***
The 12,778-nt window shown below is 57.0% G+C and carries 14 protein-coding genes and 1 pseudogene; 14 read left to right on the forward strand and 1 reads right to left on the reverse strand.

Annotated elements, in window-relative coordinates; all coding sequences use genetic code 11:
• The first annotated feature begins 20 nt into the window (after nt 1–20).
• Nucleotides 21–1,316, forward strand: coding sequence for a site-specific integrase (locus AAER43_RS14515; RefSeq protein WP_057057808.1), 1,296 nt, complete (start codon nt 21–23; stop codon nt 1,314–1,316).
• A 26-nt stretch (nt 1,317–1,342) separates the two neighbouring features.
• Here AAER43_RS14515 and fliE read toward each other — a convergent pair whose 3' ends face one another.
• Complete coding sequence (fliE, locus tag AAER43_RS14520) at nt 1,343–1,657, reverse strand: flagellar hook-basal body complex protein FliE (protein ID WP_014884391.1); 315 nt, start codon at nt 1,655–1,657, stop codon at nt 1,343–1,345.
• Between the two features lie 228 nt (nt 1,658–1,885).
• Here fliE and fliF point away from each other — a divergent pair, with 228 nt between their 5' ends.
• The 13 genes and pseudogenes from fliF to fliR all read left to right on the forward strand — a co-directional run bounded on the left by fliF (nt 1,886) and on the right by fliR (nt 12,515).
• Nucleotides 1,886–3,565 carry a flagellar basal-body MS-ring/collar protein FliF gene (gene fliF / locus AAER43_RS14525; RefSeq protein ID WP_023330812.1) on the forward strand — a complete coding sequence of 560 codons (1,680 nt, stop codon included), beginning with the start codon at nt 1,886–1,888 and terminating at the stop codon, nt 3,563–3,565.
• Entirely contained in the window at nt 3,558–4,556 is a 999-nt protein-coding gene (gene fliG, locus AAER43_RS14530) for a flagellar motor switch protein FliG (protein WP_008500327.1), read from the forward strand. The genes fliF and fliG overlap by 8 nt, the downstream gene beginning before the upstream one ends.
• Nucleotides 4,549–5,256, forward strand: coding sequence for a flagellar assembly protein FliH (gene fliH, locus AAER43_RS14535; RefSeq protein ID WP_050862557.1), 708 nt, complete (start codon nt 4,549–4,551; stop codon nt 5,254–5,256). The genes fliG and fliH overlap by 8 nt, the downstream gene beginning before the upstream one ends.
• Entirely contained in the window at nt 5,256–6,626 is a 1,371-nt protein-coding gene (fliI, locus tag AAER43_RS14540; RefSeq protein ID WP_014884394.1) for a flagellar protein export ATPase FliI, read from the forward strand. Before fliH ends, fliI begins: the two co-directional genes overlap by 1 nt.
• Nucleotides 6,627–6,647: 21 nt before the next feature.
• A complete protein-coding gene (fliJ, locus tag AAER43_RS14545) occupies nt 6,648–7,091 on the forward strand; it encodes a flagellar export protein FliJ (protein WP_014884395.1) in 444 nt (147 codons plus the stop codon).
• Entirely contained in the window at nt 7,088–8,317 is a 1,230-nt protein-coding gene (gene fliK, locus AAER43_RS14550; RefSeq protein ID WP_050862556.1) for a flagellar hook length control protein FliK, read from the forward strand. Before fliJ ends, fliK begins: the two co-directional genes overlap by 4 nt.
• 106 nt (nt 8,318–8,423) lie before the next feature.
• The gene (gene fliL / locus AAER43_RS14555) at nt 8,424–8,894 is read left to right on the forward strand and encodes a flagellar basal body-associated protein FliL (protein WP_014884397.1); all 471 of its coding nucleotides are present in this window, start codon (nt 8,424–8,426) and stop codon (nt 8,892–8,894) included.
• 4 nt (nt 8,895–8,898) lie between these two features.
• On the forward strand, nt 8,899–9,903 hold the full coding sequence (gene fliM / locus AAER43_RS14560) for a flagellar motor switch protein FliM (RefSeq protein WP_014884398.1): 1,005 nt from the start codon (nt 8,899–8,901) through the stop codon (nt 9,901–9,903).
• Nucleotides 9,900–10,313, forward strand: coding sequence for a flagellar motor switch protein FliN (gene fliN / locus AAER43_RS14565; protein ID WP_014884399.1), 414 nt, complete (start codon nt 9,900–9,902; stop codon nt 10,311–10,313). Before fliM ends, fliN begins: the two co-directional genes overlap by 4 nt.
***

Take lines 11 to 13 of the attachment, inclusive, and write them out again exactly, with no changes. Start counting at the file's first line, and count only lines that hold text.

• Nucleotides 1,886–3,565 carry a flagellar basal-body MS-ring/collar protein FliF gene (gene fliF / locus AAER43_RS14525; RefSeq protein ID WP_023330812.1) on the forward strand — a complete coding sequence of 560 codons (1,680 nt, stop codon included), beginning with the start codon at nt 1,886–1,888 and terminating at the stop codon, nt 3,563–3,565.
• Entirely contained in the window at nt 3,558–4,556 is a 999-nt protein-coding gene (gene fliG, locus AAER43_RS14530) for a flagellar motor switch protein FliG (protein WP_008500327.1), read from the forward strand. The genes fliF and fliG overlap by 8 nt, the downstream gene beginning before the upstream one ends.
• Nucleotides 4,549–5,256, forward strand: coding sequence for a flagellar assembly protein FliH (gene fliH, locus AAER43_RS14535; RefSeq protein ID WP_050862557.1), 708 nt, complete (start codon nt 4,549–4,551; stop codon nt 5,254–5,256). The genes fliG and fliH overlap by 8 nt, the downstream gene beginning before the upstream one ends.